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Cultivating Twitter

By Lisa Chamberlin, Kay Lehmann / August 2010

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Cultivating Twitter

August 10, 2010

In a recent article ("Finding a Place for Twitter in Higher Education," May 20, 2010,, Hend Suliman Al-Khalifa reported some of the findings in a Faculty Focus 2009 survey, "Twitter in Higher Education: Usage Habits and Trends of Today's College Faculty."

In the article, Al-Khalifa summarizes the findings of the more than 2,000 respondents, writing that according to the survey, the majority of higher education thinks Twitter is a gigantic time suck with little to no educational value. While she accurately reported the findings, she missed reporting the bigger picture, namely, that while approximately 30 percent of the surveyed higher education professionals tweet, currently only 10 percent of the general Internet-using public makes regular use of Twitter. The college ranks are outpacing the public in adoption nearly 3 to 1.

As Twitter continues to expand its reach within the public, it exponentially expands it within higher education.

Why is there so much derisive criticism of Twitter by educational institutions that are rapidly making use of the technology? Part of the answer is the learning curve. Twitter looks simple. Indeed, it has a simple interface. But to see its value beyond celebrity tweeting is a bit more complex.

Twitter is much like gardening. A shovel and vegetable seeds are simple objects, but growing a vegetable garden is much more complex. As gardeners study horticultural techniques, read what the experts have to say, and chat with knowledgeable neighbors, they begin to enjoy the fruits of their labor. Those who don't put in the energy waste time, get weeds, and have little to show for their effort. Instead of the no-to-low cost of the salad grown at home, the weekend gardener ends up paying a much higher cost to get the same beneficial nutrients at the store.

Twitter is just like this. The Twitter "garden" flourishes only when you put in the time to cultivate it. Twitter is so much more than a status update, but the seeds have to be planted and watered first.

Joanna C. Dunlap and Patrick R. Lowenthal expressed it well in their 2009 Educause Quarterly article, "Horton Hears a Tweet": "With Twitter, as with all social-networking tools, the value of the experience hinges on three things: 1) whom you are connected to and with; 2) how frequently you participate; and 3) how conscientious you are about contributing value to the community."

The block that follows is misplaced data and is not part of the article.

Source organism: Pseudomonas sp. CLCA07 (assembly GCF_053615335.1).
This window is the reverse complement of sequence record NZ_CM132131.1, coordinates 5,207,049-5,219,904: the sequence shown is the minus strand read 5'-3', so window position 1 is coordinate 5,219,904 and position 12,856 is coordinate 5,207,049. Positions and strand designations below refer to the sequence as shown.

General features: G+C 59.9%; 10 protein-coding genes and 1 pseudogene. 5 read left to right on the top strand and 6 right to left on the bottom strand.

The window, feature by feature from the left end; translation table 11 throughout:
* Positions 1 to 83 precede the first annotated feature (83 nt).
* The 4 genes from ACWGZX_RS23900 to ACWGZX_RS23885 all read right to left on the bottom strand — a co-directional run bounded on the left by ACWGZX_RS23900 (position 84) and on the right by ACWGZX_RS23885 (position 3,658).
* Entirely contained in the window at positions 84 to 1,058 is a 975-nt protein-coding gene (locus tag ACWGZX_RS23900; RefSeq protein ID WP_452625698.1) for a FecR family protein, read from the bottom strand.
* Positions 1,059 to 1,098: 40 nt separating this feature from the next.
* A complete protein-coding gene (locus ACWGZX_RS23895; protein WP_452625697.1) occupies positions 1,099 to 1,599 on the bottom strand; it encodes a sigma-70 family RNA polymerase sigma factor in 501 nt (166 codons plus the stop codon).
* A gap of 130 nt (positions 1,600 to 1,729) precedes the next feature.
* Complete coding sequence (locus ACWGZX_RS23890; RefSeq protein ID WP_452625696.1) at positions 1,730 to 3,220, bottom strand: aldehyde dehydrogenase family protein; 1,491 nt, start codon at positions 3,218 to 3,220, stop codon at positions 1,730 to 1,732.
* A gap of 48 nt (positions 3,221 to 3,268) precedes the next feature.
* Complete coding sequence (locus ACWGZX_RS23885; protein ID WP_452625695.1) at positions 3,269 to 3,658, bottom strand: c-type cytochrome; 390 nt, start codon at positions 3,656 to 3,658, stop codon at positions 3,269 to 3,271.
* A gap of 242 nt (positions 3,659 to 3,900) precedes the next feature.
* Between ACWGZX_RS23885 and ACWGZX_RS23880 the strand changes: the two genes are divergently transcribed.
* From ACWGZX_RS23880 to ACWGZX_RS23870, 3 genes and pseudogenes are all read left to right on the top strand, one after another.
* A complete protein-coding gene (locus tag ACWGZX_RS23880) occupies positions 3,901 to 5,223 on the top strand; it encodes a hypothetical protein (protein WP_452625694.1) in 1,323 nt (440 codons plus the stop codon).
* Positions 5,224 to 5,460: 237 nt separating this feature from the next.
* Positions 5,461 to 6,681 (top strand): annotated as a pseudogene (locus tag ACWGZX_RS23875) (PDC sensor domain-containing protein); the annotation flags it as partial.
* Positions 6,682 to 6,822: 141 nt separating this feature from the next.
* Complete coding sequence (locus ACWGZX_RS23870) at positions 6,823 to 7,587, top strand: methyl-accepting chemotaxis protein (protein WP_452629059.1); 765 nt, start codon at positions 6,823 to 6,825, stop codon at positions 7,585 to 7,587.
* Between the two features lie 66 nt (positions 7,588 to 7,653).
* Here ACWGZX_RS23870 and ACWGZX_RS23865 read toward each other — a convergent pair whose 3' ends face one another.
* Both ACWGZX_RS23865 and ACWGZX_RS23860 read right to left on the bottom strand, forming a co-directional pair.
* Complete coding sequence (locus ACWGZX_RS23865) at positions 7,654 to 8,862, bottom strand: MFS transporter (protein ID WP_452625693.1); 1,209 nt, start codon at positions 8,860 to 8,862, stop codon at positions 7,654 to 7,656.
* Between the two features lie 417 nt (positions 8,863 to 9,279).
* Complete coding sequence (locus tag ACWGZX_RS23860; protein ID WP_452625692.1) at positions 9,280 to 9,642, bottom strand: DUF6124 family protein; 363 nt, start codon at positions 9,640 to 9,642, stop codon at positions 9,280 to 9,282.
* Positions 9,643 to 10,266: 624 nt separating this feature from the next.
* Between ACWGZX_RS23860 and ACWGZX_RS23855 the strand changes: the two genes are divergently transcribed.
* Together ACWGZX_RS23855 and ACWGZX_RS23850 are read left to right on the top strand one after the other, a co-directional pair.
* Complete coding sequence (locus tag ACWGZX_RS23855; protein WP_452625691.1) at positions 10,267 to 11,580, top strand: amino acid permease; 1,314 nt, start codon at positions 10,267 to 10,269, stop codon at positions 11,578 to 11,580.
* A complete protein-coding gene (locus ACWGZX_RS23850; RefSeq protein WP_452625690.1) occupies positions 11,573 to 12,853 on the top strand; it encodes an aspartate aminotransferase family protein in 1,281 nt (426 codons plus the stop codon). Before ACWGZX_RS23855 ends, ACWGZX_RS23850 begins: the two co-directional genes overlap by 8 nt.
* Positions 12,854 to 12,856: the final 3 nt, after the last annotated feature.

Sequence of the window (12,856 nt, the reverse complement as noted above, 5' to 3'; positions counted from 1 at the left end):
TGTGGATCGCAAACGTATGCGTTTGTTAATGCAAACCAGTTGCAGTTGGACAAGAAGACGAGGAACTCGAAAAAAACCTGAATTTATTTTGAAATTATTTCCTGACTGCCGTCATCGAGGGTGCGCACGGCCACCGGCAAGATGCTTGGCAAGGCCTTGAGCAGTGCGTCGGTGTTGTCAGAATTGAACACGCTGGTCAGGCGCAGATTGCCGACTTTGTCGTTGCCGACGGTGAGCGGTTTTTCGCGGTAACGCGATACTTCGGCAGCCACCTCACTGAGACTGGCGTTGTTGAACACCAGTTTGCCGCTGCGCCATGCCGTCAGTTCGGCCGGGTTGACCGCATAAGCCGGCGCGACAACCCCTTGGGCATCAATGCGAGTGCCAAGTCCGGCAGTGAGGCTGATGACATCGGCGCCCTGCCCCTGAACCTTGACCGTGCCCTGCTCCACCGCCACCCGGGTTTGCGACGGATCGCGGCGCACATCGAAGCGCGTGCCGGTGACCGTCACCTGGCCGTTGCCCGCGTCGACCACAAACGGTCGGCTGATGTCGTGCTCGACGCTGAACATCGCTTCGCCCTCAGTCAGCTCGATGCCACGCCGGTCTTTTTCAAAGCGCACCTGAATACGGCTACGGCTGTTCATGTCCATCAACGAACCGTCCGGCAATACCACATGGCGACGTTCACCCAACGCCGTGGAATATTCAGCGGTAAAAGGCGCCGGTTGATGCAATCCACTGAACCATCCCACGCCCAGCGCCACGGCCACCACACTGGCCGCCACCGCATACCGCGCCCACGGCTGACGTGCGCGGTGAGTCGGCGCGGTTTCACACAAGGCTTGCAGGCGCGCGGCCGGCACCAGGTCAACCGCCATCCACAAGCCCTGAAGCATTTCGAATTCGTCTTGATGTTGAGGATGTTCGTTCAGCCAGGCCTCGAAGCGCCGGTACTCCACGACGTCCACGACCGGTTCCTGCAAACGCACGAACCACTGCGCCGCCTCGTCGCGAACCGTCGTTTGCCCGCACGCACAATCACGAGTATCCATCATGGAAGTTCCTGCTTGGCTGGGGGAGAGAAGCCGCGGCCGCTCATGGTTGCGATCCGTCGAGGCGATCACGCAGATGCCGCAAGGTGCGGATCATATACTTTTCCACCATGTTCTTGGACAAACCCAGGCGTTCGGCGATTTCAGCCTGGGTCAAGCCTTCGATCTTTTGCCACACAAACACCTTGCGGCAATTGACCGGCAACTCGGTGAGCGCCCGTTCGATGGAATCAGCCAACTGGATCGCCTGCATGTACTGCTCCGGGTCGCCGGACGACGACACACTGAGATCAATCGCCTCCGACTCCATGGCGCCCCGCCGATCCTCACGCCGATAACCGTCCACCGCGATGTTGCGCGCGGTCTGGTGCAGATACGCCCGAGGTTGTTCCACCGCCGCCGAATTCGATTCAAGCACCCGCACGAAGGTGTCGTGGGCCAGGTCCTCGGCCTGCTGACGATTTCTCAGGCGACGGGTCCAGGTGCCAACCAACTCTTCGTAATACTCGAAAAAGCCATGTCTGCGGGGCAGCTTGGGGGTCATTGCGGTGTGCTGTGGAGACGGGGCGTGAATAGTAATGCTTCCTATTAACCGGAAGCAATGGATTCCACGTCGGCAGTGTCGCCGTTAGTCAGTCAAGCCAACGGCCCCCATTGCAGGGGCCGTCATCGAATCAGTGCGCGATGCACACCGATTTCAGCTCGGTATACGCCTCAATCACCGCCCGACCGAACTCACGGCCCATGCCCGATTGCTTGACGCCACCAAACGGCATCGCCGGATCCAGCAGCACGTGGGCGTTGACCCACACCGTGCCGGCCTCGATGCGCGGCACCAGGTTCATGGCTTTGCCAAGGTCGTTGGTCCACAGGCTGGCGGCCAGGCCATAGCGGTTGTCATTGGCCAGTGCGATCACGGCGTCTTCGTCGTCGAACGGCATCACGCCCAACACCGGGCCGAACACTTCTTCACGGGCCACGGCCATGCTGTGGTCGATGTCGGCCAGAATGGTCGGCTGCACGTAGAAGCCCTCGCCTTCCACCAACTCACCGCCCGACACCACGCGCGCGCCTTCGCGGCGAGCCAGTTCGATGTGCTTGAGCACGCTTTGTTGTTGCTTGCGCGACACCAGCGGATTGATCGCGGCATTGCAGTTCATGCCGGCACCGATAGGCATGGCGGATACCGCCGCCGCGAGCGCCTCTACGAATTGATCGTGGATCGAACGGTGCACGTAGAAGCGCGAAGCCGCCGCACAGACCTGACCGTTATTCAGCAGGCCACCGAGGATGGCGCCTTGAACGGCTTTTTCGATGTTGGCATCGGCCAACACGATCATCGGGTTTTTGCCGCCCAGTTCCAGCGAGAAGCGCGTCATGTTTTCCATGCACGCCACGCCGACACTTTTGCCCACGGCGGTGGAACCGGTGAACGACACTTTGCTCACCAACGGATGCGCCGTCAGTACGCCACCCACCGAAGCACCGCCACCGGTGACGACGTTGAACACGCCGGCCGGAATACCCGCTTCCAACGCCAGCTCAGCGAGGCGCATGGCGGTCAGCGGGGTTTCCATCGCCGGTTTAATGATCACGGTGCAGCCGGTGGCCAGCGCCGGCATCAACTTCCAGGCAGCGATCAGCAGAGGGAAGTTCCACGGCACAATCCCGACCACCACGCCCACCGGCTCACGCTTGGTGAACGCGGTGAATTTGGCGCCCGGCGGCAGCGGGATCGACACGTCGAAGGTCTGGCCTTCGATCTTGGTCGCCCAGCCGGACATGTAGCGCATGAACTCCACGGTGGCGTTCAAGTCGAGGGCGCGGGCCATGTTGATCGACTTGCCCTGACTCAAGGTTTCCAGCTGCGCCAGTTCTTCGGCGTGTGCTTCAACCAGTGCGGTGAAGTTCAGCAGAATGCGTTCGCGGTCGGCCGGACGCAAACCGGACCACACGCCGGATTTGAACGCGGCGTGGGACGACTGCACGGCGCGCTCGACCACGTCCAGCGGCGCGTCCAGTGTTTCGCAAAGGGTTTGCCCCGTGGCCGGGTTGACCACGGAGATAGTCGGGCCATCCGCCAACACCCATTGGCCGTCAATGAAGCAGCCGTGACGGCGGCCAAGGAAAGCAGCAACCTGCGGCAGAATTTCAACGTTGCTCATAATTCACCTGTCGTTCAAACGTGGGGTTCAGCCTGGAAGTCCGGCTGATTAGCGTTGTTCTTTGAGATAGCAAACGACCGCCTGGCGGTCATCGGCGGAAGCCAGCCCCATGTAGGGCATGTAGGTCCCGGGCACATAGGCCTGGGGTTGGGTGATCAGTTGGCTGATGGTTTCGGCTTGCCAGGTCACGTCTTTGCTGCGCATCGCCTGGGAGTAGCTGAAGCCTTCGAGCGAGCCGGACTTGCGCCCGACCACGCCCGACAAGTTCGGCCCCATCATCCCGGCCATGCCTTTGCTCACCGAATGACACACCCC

We never would have known about Lowenthal's contribution to the social-networking discussion if we hadn't been Twitter users. We saw his informational tweets on another user's Twitter feed, discovered he was the academic technology coordinator at CU Online at the University of Colorado Denver, and began following him. When we were in the process of writing a book chapter about Twitter, we tweeted that we were doing some research on the topic of Twitter in higher education, and Lowenthal tweeted back with this and other resource articles. This give-and-take is the nature of Twitter, the sharing of resources, the meeting (or challenging) of minds, collaboration, and broadening the conversation.

Those higher education Twitter naysayers may be too ensconced in their silos on the university campus to find value in the broader discussions going on about teaching and learning. I hope not. I hope they just haven't figured it out yet. If they are willing to cultivate it, build a community of experts through it, and use the appropriate tools like hashtags, retweets, Tweetdeck or HootSuite, they can't help but see its value grow as they build or expand their personal learning network. They may soon wonder how they ever lived without it.

About the Authors
Lisa Chamberlin, chambo_online on Twitter, M.Ed, holds a master's degree in curriculum and instruction, with an emphasis in technology, and is an online instructor for the University of Wisconsin-Stout. She has been an online facilitator for more than a decade, as well as a freelance writer, and an editor of education articles.

Kay Lehmann, kay_lehmann on Twitter, EdD, is a Milken National Educator award-winner, with a master's degree and doctorate in online learning. She is currently working full-time as an online facilitator and writer. She is an online instructor for the University of Wisconsin-Stout.

Lehmann and Chamberlin are co-authors of Making the Move to eLearning: Putting your Course Online (Rowman Education, 2009). They are both Bill and Melinda Gates Foundation award-winning educators and trainers. They recommend following these people on Twitter to start building a personal learning network:


  • Fri, 17 Dec 2010
    Post by Donna Gilliland

    Wonderful interview. I am a trainer and speaker who finds Jane inspirational. I had the pleasure of Jane being my guest on my monthly tweet chat - EngageSMChat. Very fun and insightful tweet chat.

  • Thu, 16 Dec 2010
    Post by Steve Maul

    Jane was a recent speaker at our the ASTD Atlanta chapter meeting and I'm in the process of reading her book, Social Media for Trainers. As she says in her interview, it's about practical application and use of SoMe in the workplace learning environment and goes beyond only the obvious tools that get all the publicity. The topics that Jane has cataloged are immediately usable by my development team and it's been a great prompter for how we take our training content and platforms to the next level.